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EUROPEAN

 SCHOOL  OF  LAW  AND  GOVERNANCE    


 
 
 
 
 
 
 
 
 
 
 
 
 
 

Explain the principles of separation of power with a special view


of the judiciary, between law jurisdiction and law making  
Introduction  to  law    
 
 
 
 
 
 
 
 
 
 
 
 
 
 
 
 
 
 

Professor : Robert Muharremi


Student : Andi Belegu

Contents  
Introduction ................................................................................................................................................... 2
1. Separation of powers – Term and explanation ...................................................................................... 3
 
2. The history of the separation of powers ................................................................................................ 3
2.1 Ancient Greece .................................................................................................................................... 4
2.2 Ancient Rome ...................................................................................................................................... 4
2.3 Middle Ages ........................................................................................................................................ 4
2.4 Renaissance ......................................................................................................................................... 4
3. Separation of powers in different systems and countries ...................................................................... 5
3.1 United States of America .............................................................................................................. 5
3.1.1 The legislative power ............................................................................................................ 5
3.1.2 The executive power ............................................................................................................. 5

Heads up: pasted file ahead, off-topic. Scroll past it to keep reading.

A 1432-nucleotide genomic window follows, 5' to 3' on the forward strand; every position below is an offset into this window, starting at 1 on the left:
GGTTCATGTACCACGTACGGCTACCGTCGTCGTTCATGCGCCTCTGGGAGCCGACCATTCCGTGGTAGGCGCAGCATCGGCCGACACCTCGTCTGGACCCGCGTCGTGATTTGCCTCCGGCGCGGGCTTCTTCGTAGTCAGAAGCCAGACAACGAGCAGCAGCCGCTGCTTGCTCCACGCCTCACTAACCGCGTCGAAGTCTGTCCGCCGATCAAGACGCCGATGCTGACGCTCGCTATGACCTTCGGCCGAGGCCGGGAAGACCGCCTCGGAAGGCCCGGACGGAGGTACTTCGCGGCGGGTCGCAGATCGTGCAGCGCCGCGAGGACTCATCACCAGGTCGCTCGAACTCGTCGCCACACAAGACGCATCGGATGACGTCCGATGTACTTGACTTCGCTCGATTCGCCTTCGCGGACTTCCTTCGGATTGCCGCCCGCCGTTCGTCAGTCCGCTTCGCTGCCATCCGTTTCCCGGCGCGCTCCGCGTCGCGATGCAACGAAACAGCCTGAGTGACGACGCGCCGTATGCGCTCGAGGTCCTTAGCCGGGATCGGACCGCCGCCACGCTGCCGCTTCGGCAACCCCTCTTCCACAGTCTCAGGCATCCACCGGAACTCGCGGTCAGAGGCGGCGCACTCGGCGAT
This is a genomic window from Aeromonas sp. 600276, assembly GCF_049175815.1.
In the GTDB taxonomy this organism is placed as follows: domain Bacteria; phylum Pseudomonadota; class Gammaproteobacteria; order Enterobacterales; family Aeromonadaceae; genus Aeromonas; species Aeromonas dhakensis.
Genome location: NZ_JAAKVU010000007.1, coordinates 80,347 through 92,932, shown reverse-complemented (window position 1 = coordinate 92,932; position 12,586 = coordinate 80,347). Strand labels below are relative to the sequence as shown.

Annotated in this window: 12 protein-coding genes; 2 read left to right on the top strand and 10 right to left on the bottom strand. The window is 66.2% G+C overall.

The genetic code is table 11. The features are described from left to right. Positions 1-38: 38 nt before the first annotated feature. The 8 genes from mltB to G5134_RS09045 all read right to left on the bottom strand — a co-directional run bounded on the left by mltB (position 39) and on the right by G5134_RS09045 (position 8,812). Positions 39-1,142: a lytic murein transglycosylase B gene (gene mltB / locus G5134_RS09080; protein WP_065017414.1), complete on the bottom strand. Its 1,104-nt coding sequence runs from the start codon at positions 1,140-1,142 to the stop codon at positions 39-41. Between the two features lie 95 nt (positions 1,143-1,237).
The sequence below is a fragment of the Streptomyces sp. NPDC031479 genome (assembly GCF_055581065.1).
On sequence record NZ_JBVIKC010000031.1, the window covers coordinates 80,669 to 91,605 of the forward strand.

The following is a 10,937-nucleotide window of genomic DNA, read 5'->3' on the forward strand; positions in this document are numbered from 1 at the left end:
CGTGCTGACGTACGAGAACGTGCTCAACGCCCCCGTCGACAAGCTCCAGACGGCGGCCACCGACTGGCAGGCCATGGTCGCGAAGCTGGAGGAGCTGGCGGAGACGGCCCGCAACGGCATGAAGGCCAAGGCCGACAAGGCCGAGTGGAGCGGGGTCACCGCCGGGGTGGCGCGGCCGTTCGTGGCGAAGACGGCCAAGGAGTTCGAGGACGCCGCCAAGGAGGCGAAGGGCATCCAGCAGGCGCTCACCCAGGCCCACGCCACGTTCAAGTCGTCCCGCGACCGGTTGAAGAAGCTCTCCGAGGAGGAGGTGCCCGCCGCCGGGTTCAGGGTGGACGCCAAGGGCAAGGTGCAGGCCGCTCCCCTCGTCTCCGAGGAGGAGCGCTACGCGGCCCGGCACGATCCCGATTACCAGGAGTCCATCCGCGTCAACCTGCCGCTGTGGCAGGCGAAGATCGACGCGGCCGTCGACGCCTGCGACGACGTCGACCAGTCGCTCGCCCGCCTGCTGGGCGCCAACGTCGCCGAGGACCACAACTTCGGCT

3.1.3 The judicial power ................................................................................................................. 6
3.2 People Republic of China .............................................................................................................. 6
3.2.1 The political branch ............................................................................................................... 6
3.2.2 The executive branch............................................................................................................. 6
3.2.3 The legislative branch ........................................................................................................... 6
3.2.4 The juridical branch............................................................................................................... 7
3.2.5 The military branch ............................................................................................................... 7
4. The separation of powers in the Republic of Kosovo ........................................................................... 7
4.1. The Assembly of Kosovo (The legislative) ........................................................................................ 7
4.2 The Government of Kosovo (The executive) ...................................................................................... 8
4.2.1 The competences of the Prime Minister ....................................................................................... 8
5. The Justice System of Kosovo (The judiciary) ..................................................................................... 9
6. The Constitutional Court (The Judiciary) ............................................................................................. 9
Conclusion ................................................................................................................................................... 10
Bibliography ................................................................................................................................................ 11

 
Introduction    

History and time has shown to human kind that concentrating too much power in the hands to a person
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further more when this people abuse and are not the ones the power should be concentrated to. History has
  shown that mankind has been a victim, millions of people died because of the overuse of the political power

 
over passing the amount of power they should have. The case of Hitler, Enver Hoxha, Stalin and other dictators
shows that the world should have an order of separation of powers.

The separation of powers is a very important element of judiciary functioning worldwide. In different
countries and political systems the separation of powers is done in different ways and different structures. This
essay tends to give information about the functioning of the separation of powers in different places.